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Xerochrysum viscosum

Xerochrysum viscosum

Xerochrysum viscosum
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Sticky Paper Daisy, Sticky Everlasting

Xerochrysum viscosum (DC.) R.J.Bayer

Xerochrysum viscosum is a common daisy native to Australia. It is also known as Sticky Everlasting, Yellow Paper Daisy, Shiny Everlasting or Golden Everlasting.

In 1991, the name Helichrysum viscosum was changed to Bracteantha viscosa. However it was not realised that one year earlier Xerochrysum viscosum had already been published and priority came to this genus when this was discovered in 2001. Xerochrysum now consists of seven widespread species within the family of Asteraceae.

Xerochrysum viscosum distributionX. viscosum naturally grows in south eastern Australia occurring in Queensland, New South Wales, Victoria, Australian National Territory and Tasmania. It is widespread in open eucalypt woodland or sclerophyll forest, and is an opportunist in disturbed areas such as roadsides and goldfields in Victoria.

X. viscosum is an erect low growing perennial herb of multiple stem growth. It grows between 20-80cm high and 30-80cm wide with bright green linear or elliptic leaves of 30-100mm long and 2-10mm wide with a sticky, rough surface. The bright yellow flower heads are 20-30mm wide, attractive and long lasting. The papery bracts display the colours of lemon, gold, splotchy orange to bronze.

The daisy can be easily grown in most soils that are well drained. It prefers full sun exposure, but will be short lived in shade. It flowers during spring and summer and may extend into autumn. It forms large clusters of flower heads and should be pruned back after flowering in late autumn or early winter to stimulate new shoots for further flowering and to maintain bushiness. X. viscosum will resist frost and drought areas, and will grow in humid conditions. In a garden, grouped planting will deliver a brilliant spread of colour and brightness to an open sunny space or rockery. The flower heads can be easily cut, dried and preserved whist retaining colour for floral display.

X. viscosum can be propagated easily by both seed and cutting. Fruits are wind dispersed and can be hand collected during the summer months. Cool stratification may be necessary for successful germination. Seeds can be thinly sowed directly into soil bed in autumn and will germinate within 7-30 days. Cuttings should be 75mm in length with lower leaves and flower heads removed. Cuttings should be dipped in a weak root hormone solution of 500-1500ppt to increase strike rate. Propagation medium should be 3 parts coarse sand and 1 part peat moss. In its natural habitat, seedlings colonize large areas after fire and most often grow on sandy to sandy loam soils, but it will have difficulty germinating in areas with compacted soil and thick organic mulch.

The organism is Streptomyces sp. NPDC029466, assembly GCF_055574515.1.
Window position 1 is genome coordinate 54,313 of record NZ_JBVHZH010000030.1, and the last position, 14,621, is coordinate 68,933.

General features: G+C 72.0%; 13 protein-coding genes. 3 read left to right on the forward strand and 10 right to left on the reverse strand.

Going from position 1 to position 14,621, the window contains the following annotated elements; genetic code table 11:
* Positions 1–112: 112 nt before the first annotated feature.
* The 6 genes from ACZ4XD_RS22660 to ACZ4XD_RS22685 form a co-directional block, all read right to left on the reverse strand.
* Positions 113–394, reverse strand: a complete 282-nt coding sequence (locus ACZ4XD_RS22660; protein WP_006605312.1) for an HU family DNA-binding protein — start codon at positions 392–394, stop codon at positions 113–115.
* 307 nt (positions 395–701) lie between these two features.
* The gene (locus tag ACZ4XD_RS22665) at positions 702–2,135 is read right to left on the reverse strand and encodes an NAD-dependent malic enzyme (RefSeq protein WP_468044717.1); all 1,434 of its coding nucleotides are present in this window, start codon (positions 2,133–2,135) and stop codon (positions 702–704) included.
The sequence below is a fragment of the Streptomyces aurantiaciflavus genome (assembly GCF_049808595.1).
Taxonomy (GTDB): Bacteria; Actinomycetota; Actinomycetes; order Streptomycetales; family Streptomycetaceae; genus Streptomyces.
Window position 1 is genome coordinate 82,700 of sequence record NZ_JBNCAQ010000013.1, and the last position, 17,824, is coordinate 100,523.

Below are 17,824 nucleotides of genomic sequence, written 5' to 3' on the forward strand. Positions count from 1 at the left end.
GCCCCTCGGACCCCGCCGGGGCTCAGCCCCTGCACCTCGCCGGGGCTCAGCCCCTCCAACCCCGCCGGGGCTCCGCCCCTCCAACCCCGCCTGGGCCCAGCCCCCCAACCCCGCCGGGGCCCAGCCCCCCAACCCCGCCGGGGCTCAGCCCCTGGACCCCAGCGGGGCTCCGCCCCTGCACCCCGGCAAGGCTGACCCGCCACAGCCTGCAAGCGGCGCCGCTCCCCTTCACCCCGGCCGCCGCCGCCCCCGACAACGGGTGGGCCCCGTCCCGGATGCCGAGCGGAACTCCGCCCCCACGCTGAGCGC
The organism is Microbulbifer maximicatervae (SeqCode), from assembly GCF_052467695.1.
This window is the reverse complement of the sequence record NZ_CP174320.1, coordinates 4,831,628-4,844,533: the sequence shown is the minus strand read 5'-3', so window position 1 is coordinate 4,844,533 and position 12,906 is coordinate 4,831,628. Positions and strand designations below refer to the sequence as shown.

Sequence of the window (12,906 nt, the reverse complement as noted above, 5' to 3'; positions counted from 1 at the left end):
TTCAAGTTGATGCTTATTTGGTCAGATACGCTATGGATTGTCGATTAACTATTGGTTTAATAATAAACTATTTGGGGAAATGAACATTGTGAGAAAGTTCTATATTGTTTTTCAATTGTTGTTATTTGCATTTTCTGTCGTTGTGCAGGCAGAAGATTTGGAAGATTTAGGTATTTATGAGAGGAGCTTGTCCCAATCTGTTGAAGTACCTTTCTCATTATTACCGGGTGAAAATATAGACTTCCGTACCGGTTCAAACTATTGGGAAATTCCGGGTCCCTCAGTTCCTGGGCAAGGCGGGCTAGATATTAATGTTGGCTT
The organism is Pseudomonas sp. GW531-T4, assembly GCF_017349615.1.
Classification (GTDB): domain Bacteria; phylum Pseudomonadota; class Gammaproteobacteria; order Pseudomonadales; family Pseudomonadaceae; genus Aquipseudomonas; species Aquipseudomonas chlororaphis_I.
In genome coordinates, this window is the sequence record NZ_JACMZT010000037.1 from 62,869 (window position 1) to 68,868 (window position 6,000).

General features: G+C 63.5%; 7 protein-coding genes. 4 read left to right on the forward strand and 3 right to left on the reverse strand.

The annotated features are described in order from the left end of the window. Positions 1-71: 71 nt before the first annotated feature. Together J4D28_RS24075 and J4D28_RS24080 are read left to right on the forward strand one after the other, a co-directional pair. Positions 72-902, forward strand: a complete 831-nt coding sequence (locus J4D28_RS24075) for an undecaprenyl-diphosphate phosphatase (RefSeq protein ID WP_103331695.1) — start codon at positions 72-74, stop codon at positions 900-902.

The flower heads are insect pollinated and will provide food for native butterflies and larvae. However, X. viscosum may be affected by aphid attack and young seedlings are predated by slugs and snails.

X. viscosum closely resembles Xerochrysumbracteatum, but it is distinguished by broader hairy leaves and larger flower heads.

Text by Jonathan Carr (2010 Student Botanical Intern)

Name Meaning: Xerochrysum viscosum

Xerochrysum - from Greek xeros meaning “dry” and chrysos meaning “gold” (this refers to the common yellow papery bracts that occur within the genus)

viscosum - from Latin viscosus meaning “sticky” (refers to leaf character)



Australian Daisy Study Group, (1987) Australian Daisies for gardens and floral art, Lothian Publishing Company Pty Ltd, Melbourne.

Australian Daisy Study Group, (2002) Everlasting Daisies of Australia: Identification, Propagation, Cultivation, C.H. Jerram & Associates Science Publishers, Victoria.

Bayer, R.J. (2001) ‘ Xerochrysum Tzvelev, a Pre-Existing Generic Name for Bracteantha Anderb. & Haegi (Asteraceae: Gnaphalieae)’, Kew Bulletin, vol. 56, no. 4, pp.1013-1015, viewed 13 February 2010, <>

Brunskill, S. (2008) A Selection of Indigenous Plants of Albury Wodonga & Surrounds, TAFE NSW – Riverina Institute, National Environment Centre.

Cunningham, G.M., Mulham, W.E., Milthorpe, P.L & Leigh J.H. (1981) Plants of Western New South Wales, Soil Conservation Service of NSW, NSW Government Printing Office, Sydney.

Elliot, R.W & Jones, D.L. (1993) Encyclopaedia of Australian Plants Suitable for Cultivation, vol. 5, Lothian Publishing Co. Pty. Ltd, Melbourne.

Harden, G.J. (1991) Flora of New South Wales, vol. 3, NSW University Press, Kensington, NSW.

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